Truth Versus Advertising: A Ferrari In The Rear-View Mirror Of An STS Edition

Edward Niedermeyer
by Edward Niedermeyer

This Cadillac ad is the latest in a series of seriously good spots for the CTS-V, which started with this “Competition” ad from last Summer. But then, as I found in a short drive, the CTS-V writes its own ad copy, 556 HP at a time. And this latest spot has one minor truth-related omission: though GM rightly claims that Magneride Magnetorheological suspension was “perfected” in the CTS-V, it actually debuted in the less ad-dollar-worthy 2002 STS. And there’s no mention of the fact that the technology was developed by Delphi, then a technically independent firm, and the technology has since been sold to Beijing West Industries. Of course, these details aren’t exactly worthy of the limited time available in a 60-second spot, but it’s the truth, dammit. “Just sayin…”

Edward Niedermeyer
Edward Niedermeyer

More by Edward Niedermeyer

Join the conversation
6 of 24 comments
  • Ronnie Schreiber Ronnie Schreiber on Aug 27, 2011

    How long has Cadillac been using "The New Standard of the World" tag line? I think that's very good too. The ad is terrific.

    • See 1 previous
    • Ronnie Schreiber Ronnie Schreiber on Aug 28, 2011

      @Type57SC I know about the classic tag line. It originated in Henry Leland's day, after they won the Dewar Trophy because of Leland's insistence on precision and standardized parts. Cadillac was the first auto company to use standard "Jo blocks" to calibrate tools. From Wikipedia:

      In February 1908, three Model Ks from the 1907 Cadillac production were released from the stock of Frederick Stanley Bennett (UK agent for Cadillac automobiles) at the Heddon Street showroom in London (these were engines Nos. 23391, 24111 and 24118). The three cars, all registered in London under the numbers A2EO, A3EO and A4EO, were driven 25 miles to the Brooklands race track at Weybridge. There, the cars completed another 25 miles before being put under lock and key until Monday March 2, 1908 when they were released and disassembled completely. Their 721 component parts were scrambled in one heap. Eighty-nine parts requiring extreme accuracy were withdrawn from the heap, locked away at the Brooklands club house and replaced with new parts from the Mr. Bennett's showroom stock. A mechanic - Mr. E.O. Young - reassembled the cars with the help of his assistant - Mr. M.M. Gardner. Sometimes they had to work ankle-deep in water, using only wrenches and screwdrivers. The third car was re-assembled by Tuesday evening, March 10. By 2 p.m. on Friday March 13 the three cars had completed the mandatory 500-mile run with singular regularity. Only one point was lost owing to a broken cotter pin in the ignition lever (promptly replaced from stock). During the event, it was reported that one of the sheds where the parts were stored became partly flooded during a heavy storm and some parts became rusted. Only oily rags could be used to remove all traces of the immersion. On completion of the test, one of the cars was placed under lock and key where it remained until the start of the 2000-miles Reliability Trials, several months later. It came out the winner of the R.A.C. Trophy! Parts interchangeability could not have been demonstrated in any more convincing way.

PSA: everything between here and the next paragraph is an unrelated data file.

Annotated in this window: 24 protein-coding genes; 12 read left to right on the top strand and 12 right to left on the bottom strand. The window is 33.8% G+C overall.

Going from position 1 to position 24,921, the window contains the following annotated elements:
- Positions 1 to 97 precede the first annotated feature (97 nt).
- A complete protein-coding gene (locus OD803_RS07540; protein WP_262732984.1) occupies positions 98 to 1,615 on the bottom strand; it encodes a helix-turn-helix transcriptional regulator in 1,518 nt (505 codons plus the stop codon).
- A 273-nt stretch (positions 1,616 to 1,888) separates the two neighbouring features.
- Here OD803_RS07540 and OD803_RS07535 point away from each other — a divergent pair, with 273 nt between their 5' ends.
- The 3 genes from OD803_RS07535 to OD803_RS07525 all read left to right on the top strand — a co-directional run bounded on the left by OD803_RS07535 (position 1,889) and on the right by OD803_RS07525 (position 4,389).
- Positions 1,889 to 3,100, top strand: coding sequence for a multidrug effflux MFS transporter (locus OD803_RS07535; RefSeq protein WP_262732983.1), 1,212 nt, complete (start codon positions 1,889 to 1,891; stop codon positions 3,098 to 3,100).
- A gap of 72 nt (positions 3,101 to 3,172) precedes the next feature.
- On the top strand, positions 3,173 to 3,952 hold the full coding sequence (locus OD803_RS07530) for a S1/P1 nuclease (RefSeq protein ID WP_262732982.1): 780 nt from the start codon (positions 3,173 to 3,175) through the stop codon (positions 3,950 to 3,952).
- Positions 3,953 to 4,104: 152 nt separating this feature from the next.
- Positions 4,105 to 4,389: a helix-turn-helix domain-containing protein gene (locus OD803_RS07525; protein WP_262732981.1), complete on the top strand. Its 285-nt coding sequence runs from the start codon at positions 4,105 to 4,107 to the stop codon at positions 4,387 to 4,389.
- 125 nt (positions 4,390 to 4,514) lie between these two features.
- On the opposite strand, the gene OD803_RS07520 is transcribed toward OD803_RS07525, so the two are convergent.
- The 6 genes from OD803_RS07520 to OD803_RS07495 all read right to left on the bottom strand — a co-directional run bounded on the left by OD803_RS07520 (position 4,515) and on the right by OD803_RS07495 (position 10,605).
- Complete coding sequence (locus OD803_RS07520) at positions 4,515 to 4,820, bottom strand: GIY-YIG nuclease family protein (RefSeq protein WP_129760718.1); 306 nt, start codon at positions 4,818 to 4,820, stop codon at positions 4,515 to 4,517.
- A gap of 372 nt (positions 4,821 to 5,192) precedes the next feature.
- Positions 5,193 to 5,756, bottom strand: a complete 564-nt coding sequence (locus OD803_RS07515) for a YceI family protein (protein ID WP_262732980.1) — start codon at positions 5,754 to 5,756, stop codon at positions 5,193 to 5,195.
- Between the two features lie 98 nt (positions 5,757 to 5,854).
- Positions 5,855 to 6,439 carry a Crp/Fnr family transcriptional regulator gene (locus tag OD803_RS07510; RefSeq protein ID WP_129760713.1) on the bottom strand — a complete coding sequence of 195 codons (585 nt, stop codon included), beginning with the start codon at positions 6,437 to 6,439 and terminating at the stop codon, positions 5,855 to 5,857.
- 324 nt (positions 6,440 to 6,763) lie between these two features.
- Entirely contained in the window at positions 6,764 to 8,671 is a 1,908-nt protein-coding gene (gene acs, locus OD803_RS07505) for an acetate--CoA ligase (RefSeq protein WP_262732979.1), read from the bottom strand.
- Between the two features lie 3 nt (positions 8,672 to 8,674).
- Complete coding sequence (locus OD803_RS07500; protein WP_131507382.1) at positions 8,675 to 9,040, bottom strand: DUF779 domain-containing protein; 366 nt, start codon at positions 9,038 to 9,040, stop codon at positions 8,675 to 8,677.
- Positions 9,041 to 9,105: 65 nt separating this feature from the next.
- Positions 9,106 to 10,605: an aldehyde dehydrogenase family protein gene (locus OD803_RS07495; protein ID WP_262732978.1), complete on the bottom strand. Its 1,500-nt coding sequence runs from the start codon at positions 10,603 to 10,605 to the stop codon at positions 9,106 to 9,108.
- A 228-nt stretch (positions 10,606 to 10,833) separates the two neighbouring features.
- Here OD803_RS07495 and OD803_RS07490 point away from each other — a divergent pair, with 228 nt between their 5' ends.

• Eldard Eldard on Aug 28, 2011

    Our suspension is used by Ferrari. And that's about it. Yay for Cadillac!

  • Wstansfi Wstansfi on Aug 28, 2011

    You know, I don't like the looks of the CTS, and I'm not in the market, but if I were, that ad would be enough for me to go test drive the car. That is a great ad!

  • Jethrow Jethrow on Aug 29, 2011

    Ummm, but I think HSV from Australia had the magnetic ride control back in 2007 - was that before the CTS-V too?